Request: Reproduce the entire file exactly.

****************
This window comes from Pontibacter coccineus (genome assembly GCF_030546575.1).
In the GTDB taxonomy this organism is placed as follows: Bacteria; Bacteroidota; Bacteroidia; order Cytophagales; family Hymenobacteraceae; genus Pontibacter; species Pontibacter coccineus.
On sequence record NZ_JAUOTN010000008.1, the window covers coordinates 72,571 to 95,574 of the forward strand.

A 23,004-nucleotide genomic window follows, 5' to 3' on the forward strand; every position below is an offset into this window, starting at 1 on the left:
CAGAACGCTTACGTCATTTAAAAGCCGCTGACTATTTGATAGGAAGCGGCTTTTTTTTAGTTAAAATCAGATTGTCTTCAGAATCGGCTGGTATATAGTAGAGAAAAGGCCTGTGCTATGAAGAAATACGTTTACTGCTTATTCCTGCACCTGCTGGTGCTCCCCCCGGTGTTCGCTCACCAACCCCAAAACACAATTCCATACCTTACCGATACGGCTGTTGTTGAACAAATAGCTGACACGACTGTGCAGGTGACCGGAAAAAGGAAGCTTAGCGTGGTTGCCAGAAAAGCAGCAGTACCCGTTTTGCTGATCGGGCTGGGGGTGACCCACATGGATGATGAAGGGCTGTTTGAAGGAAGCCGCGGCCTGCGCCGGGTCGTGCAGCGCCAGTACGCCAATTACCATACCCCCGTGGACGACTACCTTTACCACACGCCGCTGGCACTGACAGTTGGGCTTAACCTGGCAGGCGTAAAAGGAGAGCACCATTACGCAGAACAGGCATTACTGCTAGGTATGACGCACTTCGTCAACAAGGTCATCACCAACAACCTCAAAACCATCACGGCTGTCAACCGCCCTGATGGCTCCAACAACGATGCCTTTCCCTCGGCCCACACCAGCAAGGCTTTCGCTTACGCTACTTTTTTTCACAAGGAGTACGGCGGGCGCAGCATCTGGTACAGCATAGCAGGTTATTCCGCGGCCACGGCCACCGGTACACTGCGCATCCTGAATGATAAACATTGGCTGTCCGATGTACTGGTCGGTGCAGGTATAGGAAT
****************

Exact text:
This window comes from Pontibacter coccineus (genome assembly GCF_030546575.1).
In the GTDB taxonomy this organism is placed as follows: Bacteria; Bacteroidota; Bacteroidia; order Cytophagales; family Hymenobacteraceae; genus Pontibacter; species Pontibacter coccineus.
On sequence record NZ_JAUOTN010000008.1, the window covers coordinates 72,571 to 95,574 of the forward strand.

A 23,004-nucleotide genomic window follows, 5' to 3' on the forward strand; every position below is an offset into this window, starting at 1 on the left:
CAGAACGCTTACGTCATTTAAAAGCCGCTGACTATTTGATAGGAAGCGGCTTTTTTTTAGTTAAAATCAGATTGTCTTCAGAATCGGCTGGTATATAGTAGAGAAAAGGCCTGTGCTATGAAGAAATACGTTTACTGCTTATTCCTGCACCTGCTGGTGCTCCCCCCGGTGTTCGCTCACCAACCCCAAAACACAATTCCATACCTTACCGATACGGCTGTTGTTGAACAAATAGCTGACACGACTGTGCAGGTGACCGGAAAAAGGAAGCTTAGCGTGGTTGCCAGAAAAGCAGCAGTACCCGTTTTGCTGATCGGGCTGGGGGTGACCCACATGGATGATGAAGGGCTGTTTGAAGGAAGCCGCGGCCTGCGCCGGGTCGTGCAGCGCCAGTACGCCAATTACCATACCCCCGTGGACGACTACCTTTACCACACGCCGCTGGCACTGACAGTTGGGCTTAACCTGGCAGGCGTAAAAGGAGAGCACCATTACGCAGAACAGGCATTACTGCTAGGTATGACGCACTTCGTCAACAAGGTCATCACCAACAACCTCAAAACCATCACGGCTGTCAACCGCCCTGATGGCTCCAACAACGATGCCTTTCCCTCGGCCCACACCAGCAAGGCTTTCGCTTACGCTACTTTTTTTCACAAGGAGTACGGCGGGCGCAGCATCTGGTACAGCATAGCAGGTTATTCCGCGGCCACGGCCACCGGTACACTGCGCATCCTGAATGATAAACATTGGCTGTCCGATGTACTGGTCGGTGCAGGTATAGGAAT